In cooperation with my friends at Aspida, here’s the next article in the Compliance Corner series. Each quarter, we’ll feature a new article about HIPAA compliance, regulatory news, keeping patient data private & secure, and other topics to help keep dental practices and their patients safe. In this article, Laura Miller, Compliance Manager at Aspida, writes about best practices for protecting dental offices from cybersecurity breaches.
A report from IBM and conducted by the Ponemon Institute said that cybersecurity incidents continue to grow in both number of incidents and complexity, averaging a cost of $4 Million Dollars! This is a 29-percent increase from 2013 and the upwards trend could only grow.
How exactly should you protect yourself and your practice? Let’s look into a couple of best practices.
Be wary of email –
Use a mail solution that has antivirus and a robust spam filter enabled. Inspect all email messages thoroughly, including the senders address and do not open any email that looks suspicious. Don’t believe what you see. Just because an email looks real, doesn’t mean it is. Scammers can fake anything, from a company logo to the “Sent” email address.
Before you click a link in any email, try to verify its authenticity. Hover your mouse or pointer over the link to see where it’s directed if you click. Err on the side of caution and confirm before taking any action.
Encrypt data –
Encryption is certainly a hot topic right now. It’s one of safest ways to protect data from being viewed by an unauthorized party. Very simply, encryption is the translation of data into a secret code that you must have the proper key to view.
Anytime electronic Protected Health Information (ePHI) is being sent in an email, HIPAA recommends implementing procedures to ensure encryption both in transmission and storage (while at rest). This could include a secure email provider that also securely stores your email, encryption on your server, workstations, laptops, and other portable devices.
Conduct an annual Security Risk Analysis –
One of the first things the HIPAA security regulations require you to do is perform a security risk analysis. In this analysis, you will identify and evaluate the vulnerabilities and threats to your organization’s electronic protected health information (ePHI) and calculate the effect of each threat on your ePHI if it were to actually occur.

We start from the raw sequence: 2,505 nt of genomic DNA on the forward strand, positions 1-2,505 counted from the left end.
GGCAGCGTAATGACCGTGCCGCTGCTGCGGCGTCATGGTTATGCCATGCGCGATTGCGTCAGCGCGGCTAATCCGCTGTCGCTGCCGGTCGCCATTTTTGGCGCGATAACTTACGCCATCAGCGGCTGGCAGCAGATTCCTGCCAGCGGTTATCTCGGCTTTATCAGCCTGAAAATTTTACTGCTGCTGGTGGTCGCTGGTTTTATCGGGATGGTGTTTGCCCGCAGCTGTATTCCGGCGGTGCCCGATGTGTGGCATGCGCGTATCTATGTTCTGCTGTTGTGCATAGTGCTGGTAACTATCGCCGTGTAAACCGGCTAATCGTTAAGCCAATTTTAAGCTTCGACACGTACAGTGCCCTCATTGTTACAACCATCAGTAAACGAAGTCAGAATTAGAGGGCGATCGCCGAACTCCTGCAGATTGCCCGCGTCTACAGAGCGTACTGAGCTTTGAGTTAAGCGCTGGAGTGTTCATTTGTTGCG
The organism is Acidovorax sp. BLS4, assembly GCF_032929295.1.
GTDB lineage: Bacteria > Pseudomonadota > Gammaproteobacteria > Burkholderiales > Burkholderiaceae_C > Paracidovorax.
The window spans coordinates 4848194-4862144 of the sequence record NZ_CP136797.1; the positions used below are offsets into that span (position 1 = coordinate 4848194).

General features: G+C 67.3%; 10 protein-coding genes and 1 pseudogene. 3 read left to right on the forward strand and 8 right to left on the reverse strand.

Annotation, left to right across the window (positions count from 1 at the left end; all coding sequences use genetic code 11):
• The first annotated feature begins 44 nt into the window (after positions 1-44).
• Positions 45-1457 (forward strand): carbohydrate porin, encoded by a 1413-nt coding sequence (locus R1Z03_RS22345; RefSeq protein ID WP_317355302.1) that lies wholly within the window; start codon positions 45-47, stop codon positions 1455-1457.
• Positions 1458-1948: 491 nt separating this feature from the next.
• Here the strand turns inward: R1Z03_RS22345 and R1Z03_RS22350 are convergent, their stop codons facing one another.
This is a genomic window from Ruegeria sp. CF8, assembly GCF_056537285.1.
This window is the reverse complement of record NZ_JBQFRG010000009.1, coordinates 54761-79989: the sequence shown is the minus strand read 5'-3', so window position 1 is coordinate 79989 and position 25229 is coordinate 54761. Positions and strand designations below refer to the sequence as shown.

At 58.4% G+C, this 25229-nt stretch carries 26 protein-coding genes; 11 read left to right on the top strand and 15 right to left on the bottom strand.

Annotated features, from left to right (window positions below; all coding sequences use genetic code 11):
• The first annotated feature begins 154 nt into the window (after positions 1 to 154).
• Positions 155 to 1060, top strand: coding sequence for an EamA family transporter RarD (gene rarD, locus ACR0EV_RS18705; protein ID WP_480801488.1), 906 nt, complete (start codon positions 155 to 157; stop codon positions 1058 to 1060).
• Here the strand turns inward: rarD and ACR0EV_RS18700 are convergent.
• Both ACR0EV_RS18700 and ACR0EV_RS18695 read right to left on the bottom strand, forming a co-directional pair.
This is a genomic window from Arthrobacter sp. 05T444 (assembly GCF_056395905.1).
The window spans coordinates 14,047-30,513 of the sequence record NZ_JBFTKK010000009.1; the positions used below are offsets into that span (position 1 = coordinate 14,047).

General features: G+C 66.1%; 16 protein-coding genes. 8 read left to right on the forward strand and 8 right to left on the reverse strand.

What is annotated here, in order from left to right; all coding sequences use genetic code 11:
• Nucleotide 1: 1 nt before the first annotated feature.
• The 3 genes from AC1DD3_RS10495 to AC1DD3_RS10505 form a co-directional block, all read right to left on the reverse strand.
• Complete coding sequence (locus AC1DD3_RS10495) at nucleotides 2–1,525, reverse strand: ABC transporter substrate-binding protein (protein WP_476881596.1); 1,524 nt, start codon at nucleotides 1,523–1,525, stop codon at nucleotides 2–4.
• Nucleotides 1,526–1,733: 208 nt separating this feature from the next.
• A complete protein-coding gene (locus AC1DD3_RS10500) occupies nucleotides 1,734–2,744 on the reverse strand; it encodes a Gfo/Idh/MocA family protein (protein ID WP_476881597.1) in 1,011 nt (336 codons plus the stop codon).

At Aspida, we recommend you perform this annually and work closely with your vendors to ensure their compliance as well. Lastly, make sure your staff and all new employees participate in a yearly HIPAA training to understand how they can protect and safeguard patient data.
Know your vendors –
A Business Associate (BA) is more responsible and accountable than ever before to protect your data. Since the Omnibus Rule, BAs must follow the same rules and guidelines you as a Covered Entity face.
We recommend making a list of each vendor you work with. If you provide them access to your patient data (as needed to perform their job) it’s integral to have a contract, a Business Associate Agreement – BAA, in place to ensure this BA is assuming responsibility for obtaining, maintaining and protecting your patient’s ePHI. It’s also best to confirm your BAs are taking responsibility to execute a BAA with their own subcontracts. Lastly, ensure the agreement clearly states liability and/or assumption of financial responsibility in the event they cause a breach due to their mishandling of PHI.
Be Prepared –
Even through proper training, addressing risks and documentation of policies and procedures, breaches can still happen. Ensure your office has a documented plan and policy in place for what steps to take to address (and report) incidents and breaches.
In these instances, businesses must respond quickly to help protect impacted individuals and the business’s reputation. Data Breach or Cyber Liability insurance helps tame the significant costs of a cyber-attack and/or data breach by offering coverage for mailings to clients, credit monitoring, lawsuits, penalties/fines and more.
Working within an industry that is federally regulated and has strict data security compliance standards comes with inherent risk. A plan to address and mitigate these risks is imperative and any time or money spent on these procedures should be considered well spent.
About the Author:
Laura Miller is Compliance Manager of Aspida, who has quickly established itself as an industry leader in providing compliance security products and services for healthcare providers.
Their first product to market, Aspida Mail, offers medical practices affordable Encrypted Email without compromising security.
Miller has over 9 years of experience in the healthcare industry including 4 years with a primary focus on HIPAA Compliance procedures.
Thank you for reading! And as a special Thank You, Aspida is offering readers of this site an exclusive discount on your first three months of Aspida Mail – get the first three months for $3 with Promo Code “DUNN”.